"Choteki" refers to those who inflict vengeance on the emperor (imperial line) in Japan.
Similar to 'traitor,' it is a word chanted by those supported by, or who won over the emperor or Imperial Court in the era, to conspire political elimination of the political (or at times, military) adversary. In many cases, they were targeted for murder by the side chanting the word. When the side claiming to be the government army was dominant, no matter for what reason, those who were called this name was considered 'evil' in Japanese politics, at the time.
The party of TAIRA no Masakado, who called himself 'Shinno' (new emperor) in the Kanto region in the Heian period, Takauji ASHIKAGA, who broke away from the Kenmu Restoration, which was initiated by Emperor Gotoba after the fall of the Kamakura bakufu (Japanese feudal government headed by a shogun), at the end of the Edo period, Choshu clan, which was brought down by the Coup of August 18 in 1864 (became choteki by firing at the Kyoto Imperial Palace in the Kin-mon Gate Incident, and was attacked by the bakufu in the conquest of Choshu, which led to two Bakucho Wars (wars between bakufu and Choshu)), Yoshinobu TOKUGAWA, the 15th Shogun, in the oseifukko (restoration of imperial power) (Japan) (Yoshinobu confined himself at the Ueno Kanei-ji Temple when he was deemed choteki), and the Edo bakufu side in the Boshin War (Aizu Clan, which was seen as the central force received concentrated attacks by the new government troops, and Yonezawa Clan, which strongly supported the Aizu Clan, faced serious charges despite their relatively early surrender) were considered choteki.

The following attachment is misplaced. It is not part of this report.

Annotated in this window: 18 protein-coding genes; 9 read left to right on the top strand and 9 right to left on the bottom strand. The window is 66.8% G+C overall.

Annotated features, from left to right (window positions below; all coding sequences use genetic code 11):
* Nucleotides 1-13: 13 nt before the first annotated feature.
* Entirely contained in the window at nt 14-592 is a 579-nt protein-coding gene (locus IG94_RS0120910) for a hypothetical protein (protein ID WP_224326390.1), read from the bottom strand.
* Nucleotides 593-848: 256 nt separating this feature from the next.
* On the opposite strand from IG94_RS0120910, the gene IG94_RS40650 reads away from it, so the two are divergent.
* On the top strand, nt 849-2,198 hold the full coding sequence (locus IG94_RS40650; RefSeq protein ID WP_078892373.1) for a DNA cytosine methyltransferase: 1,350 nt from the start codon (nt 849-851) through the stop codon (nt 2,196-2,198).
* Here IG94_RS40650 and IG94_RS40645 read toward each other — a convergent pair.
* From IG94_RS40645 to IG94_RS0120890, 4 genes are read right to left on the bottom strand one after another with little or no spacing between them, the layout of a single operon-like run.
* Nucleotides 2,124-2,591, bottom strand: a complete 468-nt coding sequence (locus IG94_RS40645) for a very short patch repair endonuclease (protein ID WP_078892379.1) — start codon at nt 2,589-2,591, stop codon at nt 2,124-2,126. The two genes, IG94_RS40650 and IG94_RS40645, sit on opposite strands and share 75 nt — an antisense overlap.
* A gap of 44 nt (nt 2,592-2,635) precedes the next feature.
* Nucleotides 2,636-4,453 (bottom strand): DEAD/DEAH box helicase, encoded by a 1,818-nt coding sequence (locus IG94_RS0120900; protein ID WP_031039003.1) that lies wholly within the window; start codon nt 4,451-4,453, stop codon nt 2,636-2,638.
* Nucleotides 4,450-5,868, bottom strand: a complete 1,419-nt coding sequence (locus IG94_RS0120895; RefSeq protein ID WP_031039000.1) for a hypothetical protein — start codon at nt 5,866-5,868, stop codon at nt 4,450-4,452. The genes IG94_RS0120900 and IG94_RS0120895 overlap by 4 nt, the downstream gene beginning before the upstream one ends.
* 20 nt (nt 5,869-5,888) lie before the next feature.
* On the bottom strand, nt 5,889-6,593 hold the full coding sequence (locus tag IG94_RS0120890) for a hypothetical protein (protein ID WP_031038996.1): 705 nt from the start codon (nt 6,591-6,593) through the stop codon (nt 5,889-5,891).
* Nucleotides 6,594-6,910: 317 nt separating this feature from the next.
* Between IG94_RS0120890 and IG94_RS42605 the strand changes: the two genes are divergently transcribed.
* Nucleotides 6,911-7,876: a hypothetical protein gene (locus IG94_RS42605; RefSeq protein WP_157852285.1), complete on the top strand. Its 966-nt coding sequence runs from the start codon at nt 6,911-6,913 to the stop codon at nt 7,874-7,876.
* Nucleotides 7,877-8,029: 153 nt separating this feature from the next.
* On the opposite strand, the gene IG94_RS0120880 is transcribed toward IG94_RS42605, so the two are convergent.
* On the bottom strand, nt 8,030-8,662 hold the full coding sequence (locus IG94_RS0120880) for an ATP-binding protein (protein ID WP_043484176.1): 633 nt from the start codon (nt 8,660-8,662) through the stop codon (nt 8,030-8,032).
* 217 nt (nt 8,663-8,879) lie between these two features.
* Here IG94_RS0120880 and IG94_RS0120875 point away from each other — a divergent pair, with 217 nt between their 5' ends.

Imperial Princes sometimes called one another choteki when they were in conflict, and it was considered a claim for legitimacy or declaration of war.